Empirical formula of copper oxide
Students heat copper(II) oxide in a glass tube while passing methane over it. The copper(II) oxide is reduced to copper. If the reactants and products are weighed carefully the formula of the copper oxide can be deduced. This could also be used simply as an example of reduction.
This experiment is likely to take up to an hour, perhaps more to analyse the results. Students who have not carried out this type of reaction before may find it helpful to have the techniques demonstrated first. It is not really suitable for a class practical for students under the age of 14, but could be a useful demonstration.
Each pair or group of students will need access to 2 gas taps.
The students will need access to matches or lighters to light their Bunsen burners. Alternatively, light a few around the room and students can light their own using a splint.
Copper(II) oxide (HARMFUL, DANGEROUS FOR THE ENVIRONMENT), 2 spatulas
Refer to Health & Safety and Technical notes section below for additional information.
Per pair of group of students:
Reduction tube, (hard glass test-tube with small hole near closed end)
1-hole bung with glass tube to fit the reduction tube
Clamp stand, boss and clamp
Heat resistant mat
Balance – must be accurate to at least 0.01g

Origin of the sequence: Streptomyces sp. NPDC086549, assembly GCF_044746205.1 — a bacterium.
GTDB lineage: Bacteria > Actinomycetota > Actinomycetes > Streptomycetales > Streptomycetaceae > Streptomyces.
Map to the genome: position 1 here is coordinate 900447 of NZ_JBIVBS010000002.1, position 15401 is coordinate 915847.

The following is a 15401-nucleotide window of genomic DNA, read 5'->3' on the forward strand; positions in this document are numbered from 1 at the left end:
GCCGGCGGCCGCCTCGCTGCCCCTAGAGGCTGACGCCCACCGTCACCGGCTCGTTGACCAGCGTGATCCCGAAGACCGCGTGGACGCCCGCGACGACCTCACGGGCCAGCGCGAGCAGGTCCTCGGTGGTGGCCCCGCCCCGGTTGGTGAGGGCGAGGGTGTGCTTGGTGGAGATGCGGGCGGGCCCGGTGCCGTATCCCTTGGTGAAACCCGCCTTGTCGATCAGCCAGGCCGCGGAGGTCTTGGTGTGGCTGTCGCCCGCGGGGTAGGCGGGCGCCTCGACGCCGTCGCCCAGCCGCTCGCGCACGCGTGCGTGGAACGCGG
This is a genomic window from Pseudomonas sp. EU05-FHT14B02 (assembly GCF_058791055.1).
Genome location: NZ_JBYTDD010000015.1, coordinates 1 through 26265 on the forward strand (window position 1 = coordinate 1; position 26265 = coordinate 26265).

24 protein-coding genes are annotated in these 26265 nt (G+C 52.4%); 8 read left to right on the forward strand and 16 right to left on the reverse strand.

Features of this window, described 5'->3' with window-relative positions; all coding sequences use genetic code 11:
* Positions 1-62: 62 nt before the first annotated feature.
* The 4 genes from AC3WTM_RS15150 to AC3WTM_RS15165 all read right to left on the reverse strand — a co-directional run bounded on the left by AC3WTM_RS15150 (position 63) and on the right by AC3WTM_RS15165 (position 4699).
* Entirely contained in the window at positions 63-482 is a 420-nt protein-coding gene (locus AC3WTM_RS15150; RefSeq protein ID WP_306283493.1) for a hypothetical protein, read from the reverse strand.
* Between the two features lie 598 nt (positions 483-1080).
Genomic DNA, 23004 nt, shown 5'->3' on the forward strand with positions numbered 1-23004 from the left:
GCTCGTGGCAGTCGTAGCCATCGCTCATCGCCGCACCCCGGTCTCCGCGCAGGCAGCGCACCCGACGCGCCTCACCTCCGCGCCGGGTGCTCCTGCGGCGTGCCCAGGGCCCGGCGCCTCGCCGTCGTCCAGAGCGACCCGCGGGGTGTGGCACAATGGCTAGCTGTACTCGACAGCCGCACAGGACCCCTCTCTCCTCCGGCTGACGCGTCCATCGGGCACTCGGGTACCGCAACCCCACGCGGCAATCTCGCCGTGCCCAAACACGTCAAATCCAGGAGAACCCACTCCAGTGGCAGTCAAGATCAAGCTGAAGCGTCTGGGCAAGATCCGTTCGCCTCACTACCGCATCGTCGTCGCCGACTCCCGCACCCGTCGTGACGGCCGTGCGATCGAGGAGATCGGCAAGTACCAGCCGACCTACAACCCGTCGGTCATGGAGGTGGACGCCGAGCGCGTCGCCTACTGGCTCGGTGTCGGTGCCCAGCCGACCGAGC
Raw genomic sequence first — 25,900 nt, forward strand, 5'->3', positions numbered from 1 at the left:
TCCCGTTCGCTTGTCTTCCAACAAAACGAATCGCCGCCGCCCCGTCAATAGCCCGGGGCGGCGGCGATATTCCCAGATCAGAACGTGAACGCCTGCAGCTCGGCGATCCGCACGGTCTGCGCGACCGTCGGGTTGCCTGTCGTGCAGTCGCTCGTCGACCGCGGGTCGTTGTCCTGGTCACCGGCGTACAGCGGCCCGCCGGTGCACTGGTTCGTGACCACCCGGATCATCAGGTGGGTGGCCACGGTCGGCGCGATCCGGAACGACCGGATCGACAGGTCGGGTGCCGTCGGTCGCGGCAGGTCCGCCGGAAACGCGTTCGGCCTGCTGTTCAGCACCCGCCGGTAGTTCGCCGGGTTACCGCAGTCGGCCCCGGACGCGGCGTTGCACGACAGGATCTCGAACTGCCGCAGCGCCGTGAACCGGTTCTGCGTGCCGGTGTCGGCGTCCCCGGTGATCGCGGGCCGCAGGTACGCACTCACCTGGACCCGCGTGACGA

Health & Safety and Technical notes
Wear eye protection.
Copper(II) oxide, CuO(s), (HARMFUL, DANGEROUS FOR THE ENVIRONMENT) - see CLEAPSS Hazcard. For best results use analytical grade copper(II) oxide which has been dried by heating in an open dish at 300–400 °C for 10 min and then stored in a desiccator.
It is also worth referring to the CLEAPSS Laboratory Handbook Section 13.2.3 for further information about this experiment.
a Weigh the test tube with the bung in (mass 1). Put 2 spatulas of copper(II) oxide into the tube and spread it out as much as possible.
b Weigh the tube again, with the copper oxide in it (mass 2).
c Assemble the apparatus as shown in the diagram, but do not place the Bunsen burner underneath yet. Clamp the test tube as near to the bung as possible.
d Turn on the gas tap attached to the test tube about half way to get a steady flow of gas. This will pass methane through the apparatus.
e Wait for at least 10 seconds, to allow all the air to be flushed out of the tube and then light the gas coming out of the hole at the end of the tube. If this experiment is a student activity, a teacher should supervise this step. Take care not to lean over the tube as you light the gas. Adjust the gas tap so that the flame is about 3 cm high.
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